Ransomware is a sort of malware assault in which the attacker encrypts and locks the victim’s data, including essential files, and then demands money in exchange for the data’s unlocking and decryption.
To infect the victim’s device—which could be a computer, printer, smartphone, wearable, point-of-sale (POS) terminal, or other endpoints—this form of attack makes use of weaknesses in the victim’s system, network, and software.
Ransomware Attack Examples
There are thousands of different types of ransomware malware out there. Some examples of malware that had a global impact and caused extensive devastation are listed in the following section:
WannaCry is ransomware that infects computers by exploiting a weakness in the Windows SMB protocol. It also features a self-propagation mechanism that allows it to infect other computer systems. Droppers, which are self-contained programs that extract the encryption/decryption application, files holding encryption keys, and the Tor communication program from WannaCry’s package, are used to distribute it. It is not disguised in any way and is relatively simple to identify and eliminate. WannaCry was a ransomware attack that spread quickly across 150 countries in 2017, affecting 230,000 computers and causing an estimated $4 billion in losses.
CERTBER is ransomware-as-a-service, which means it is available for use by cybercriminals who utilize it to launch attacks and distribute their loot in collaboration with the malware’s creator. In the course of encrypting files, Cerber operates invisibly, and it may attempt to block antivirus and Windows security functions from executing to prevent users from restoring the system. When it is successful in encrypting files on the computer, it shows a ransom note on the desktop wallpaper of the computer.
Locky has the capability of encrypting 160 different file types, the majority of which are used by designers, engineers, and testers. It was originally made available to the public in 2016. It is primarily delivered by exploit kits or phishing attacks, in which attackers send emails that entice the recipient to open a Microsoft Office Word or Excel document that contains harmful macros, or a ZIP file that contains the malware and installs it when the file is extracted.
After being released in 2017, Cryptolocker affected more than 500,000 computers worldwide. Email, file-sharing websites, and unprotected downloads are the most common ways in which it infects PCs. The program can not only encrypt files on a local machine, but it can also scan mapped network devices and encrypt anything on a network disc that it has access to write to. Crypolocker variants that have been developed recently are capable of eluding legacy antivirus software and firewalls.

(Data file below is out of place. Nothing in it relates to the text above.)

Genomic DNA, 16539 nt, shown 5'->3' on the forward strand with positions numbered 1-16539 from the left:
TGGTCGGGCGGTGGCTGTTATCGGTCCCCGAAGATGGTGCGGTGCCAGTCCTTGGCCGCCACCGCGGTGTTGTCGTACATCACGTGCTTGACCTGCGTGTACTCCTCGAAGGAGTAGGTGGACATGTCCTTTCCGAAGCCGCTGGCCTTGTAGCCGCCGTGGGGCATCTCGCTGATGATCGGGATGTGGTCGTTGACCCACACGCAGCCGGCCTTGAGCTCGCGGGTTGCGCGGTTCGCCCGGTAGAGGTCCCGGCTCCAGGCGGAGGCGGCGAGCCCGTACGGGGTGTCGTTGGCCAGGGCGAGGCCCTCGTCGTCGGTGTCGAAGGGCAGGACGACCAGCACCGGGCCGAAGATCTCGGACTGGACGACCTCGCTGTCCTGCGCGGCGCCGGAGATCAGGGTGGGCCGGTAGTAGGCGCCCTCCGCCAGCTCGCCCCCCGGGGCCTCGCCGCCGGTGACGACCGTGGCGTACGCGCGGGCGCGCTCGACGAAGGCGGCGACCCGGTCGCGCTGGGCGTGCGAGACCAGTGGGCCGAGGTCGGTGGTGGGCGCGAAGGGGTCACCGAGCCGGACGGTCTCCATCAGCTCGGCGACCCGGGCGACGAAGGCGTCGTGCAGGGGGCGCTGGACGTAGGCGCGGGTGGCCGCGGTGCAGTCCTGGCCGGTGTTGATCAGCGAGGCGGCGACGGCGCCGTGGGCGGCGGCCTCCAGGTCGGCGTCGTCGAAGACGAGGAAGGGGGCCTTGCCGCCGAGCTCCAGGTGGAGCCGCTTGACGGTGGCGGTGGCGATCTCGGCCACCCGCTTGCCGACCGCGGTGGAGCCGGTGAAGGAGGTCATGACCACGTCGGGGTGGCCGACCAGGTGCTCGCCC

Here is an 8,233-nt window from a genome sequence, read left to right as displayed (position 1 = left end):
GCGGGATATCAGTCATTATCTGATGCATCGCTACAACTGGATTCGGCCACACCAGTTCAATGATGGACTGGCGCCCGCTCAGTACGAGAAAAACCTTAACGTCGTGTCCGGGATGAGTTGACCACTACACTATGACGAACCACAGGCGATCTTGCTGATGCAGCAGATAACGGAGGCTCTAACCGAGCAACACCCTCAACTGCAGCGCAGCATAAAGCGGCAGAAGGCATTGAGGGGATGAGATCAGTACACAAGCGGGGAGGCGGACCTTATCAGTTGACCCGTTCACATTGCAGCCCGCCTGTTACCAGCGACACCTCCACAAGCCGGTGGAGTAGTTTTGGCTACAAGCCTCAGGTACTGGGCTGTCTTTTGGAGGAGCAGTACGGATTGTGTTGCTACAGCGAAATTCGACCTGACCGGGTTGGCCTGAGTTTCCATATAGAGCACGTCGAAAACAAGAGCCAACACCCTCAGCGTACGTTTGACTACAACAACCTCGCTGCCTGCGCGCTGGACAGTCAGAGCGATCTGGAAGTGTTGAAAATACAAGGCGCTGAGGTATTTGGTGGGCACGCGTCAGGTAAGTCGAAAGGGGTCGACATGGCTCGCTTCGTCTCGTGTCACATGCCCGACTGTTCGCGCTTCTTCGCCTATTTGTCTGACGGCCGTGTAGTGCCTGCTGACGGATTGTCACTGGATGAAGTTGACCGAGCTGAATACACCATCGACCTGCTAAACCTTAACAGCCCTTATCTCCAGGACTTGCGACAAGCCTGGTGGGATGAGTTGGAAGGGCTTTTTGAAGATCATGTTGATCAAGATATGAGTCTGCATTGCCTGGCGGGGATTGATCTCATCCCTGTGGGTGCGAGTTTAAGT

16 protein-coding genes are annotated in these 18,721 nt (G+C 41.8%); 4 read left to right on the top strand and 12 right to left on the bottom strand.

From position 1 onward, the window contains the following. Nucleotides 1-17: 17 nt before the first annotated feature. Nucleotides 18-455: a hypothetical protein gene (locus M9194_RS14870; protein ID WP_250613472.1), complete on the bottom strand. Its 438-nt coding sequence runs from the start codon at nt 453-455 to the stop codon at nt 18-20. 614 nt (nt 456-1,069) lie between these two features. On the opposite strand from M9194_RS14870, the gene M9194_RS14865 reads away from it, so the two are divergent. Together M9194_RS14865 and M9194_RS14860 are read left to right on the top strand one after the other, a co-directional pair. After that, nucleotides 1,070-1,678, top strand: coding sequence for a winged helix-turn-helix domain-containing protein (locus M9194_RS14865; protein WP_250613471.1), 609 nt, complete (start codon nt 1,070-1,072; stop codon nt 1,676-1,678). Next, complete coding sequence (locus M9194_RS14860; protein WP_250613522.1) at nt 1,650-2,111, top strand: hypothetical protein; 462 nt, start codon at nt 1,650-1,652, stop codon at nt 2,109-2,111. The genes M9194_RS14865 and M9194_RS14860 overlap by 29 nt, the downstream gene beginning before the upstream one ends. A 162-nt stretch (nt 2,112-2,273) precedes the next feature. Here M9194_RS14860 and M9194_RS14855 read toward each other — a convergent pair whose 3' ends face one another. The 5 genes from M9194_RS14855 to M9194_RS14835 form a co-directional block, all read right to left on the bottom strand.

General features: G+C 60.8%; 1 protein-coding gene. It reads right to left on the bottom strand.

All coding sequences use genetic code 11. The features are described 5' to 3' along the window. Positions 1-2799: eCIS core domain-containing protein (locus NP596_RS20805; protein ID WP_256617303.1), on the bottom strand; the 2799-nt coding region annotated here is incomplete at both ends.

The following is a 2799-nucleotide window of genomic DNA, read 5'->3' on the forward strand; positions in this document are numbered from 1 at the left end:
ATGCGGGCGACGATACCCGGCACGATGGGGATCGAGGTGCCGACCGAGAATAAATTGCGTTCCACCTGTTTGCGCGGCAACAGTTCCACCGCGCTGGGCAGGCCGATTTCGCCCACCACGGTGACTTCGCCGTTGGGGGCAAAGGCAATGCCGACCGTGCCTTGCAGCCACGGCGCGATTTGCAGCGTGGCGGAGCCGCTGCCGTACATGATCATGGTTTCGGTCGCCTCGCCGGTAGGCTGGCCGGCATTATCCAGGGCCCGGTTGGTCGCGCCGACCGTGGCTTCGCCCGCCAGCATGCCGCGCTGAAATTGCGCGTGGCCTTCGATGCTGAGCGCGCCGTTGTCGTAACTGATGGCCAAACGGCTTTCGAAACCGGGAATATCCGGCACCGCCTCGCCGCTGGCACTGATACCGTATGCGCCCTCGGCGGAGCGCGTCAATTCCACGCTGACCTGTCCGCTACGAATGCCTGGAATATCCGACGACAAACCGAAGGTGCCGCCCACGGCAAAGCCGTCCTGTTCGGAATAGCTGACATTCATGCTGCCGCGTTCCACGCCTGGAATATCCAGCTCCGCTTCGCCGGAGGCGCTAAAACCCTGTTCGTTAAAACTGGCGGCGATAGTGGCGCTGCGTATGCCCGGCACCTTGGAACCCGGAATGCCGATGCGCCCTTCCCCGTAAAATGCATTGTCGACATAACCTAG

Petya and NotPetya are two characters in the game Petya and NotPetya.
Infected machines are infected with Petya ransomware, which infects them and encrypts their whole hard drive by accessing the Master File Table (MFT). Even though the actual files are not encrypted, this renders the entire disc unreadable. Petya was first discovered in 2016, and it spread primarily through a bogus job application message that contained a link to an infected file stored on the Dropbox cloud storage service. It only affected PCs running the Windows operating system.
Petya requires the user’s agreement before it can permit it to make administrative-level changes to the system. After the user agrees, the malware reboots the machine and displays a bogus system crash screen, while simultaneously encrypting the disc in the background. After that, it displays the ransom notice.
The original Petya virus was not particularly effective, but a subsequent variation developed by Kaspersky Labs and dubbed NotPetya proved to be far more hazardous. As a result of its built-in propagation mechanism, NotPetya is capable of spreading without the need for human intervention.
A backdoor in accounting software that was widely popular in was used to propagate NotPetya initially. Later, the malware used EternalBlue and EternalRomance vulnerabilities in the Windows SMB protocol to spread. This malware not only encrypts the MFT, but it also encrypts other files on the computer’s hard drive. In the process of encrypting the data, it causes significant damage to it, which makes recovery impossible. Users who pay the ransom will not be able to retrieve their information.
Ryuk Ryuk infects computers by sending phishing emails or downloading malicious software on the computer’s hard drive. It makes use of a dropper, which downloads and installs a trojan on the victim’s computer while also establishing a permanent network connection. As a result, attackers can utilize Ryuk as a starting point for an Advanced Persistent Threat (APT), installing additional tools such as keyloggers, executing privilege escalation, and moving from one system to another. When the attackers obtain access to a new machine, Ryuk is installed on that system as well.
Once the attackers have installed the trojan on as many computers as possible, they activate the locker ransomware and encrypt the files on the affected computers. In a Ryuk-based assault campaign, the ransomware component is only introduced at the end of the campaign, when the attackers have already caused significant damage and stolen the files they need to continue the campaign.
GrandCrab The GrandCrab was first introduced in 2018. It encrypts files on a user’s computer and demands a ransom. It has been used in ransomware-based extortion attacks, in which attackers threatened to reveal victims’ pornographic viewing habits if they did not pay the ransom. There are numerous versions available, all of which are designed to work on Windows-based computers. GrandCrab decryptors are currently available for download for the majority of GrandCrab versions.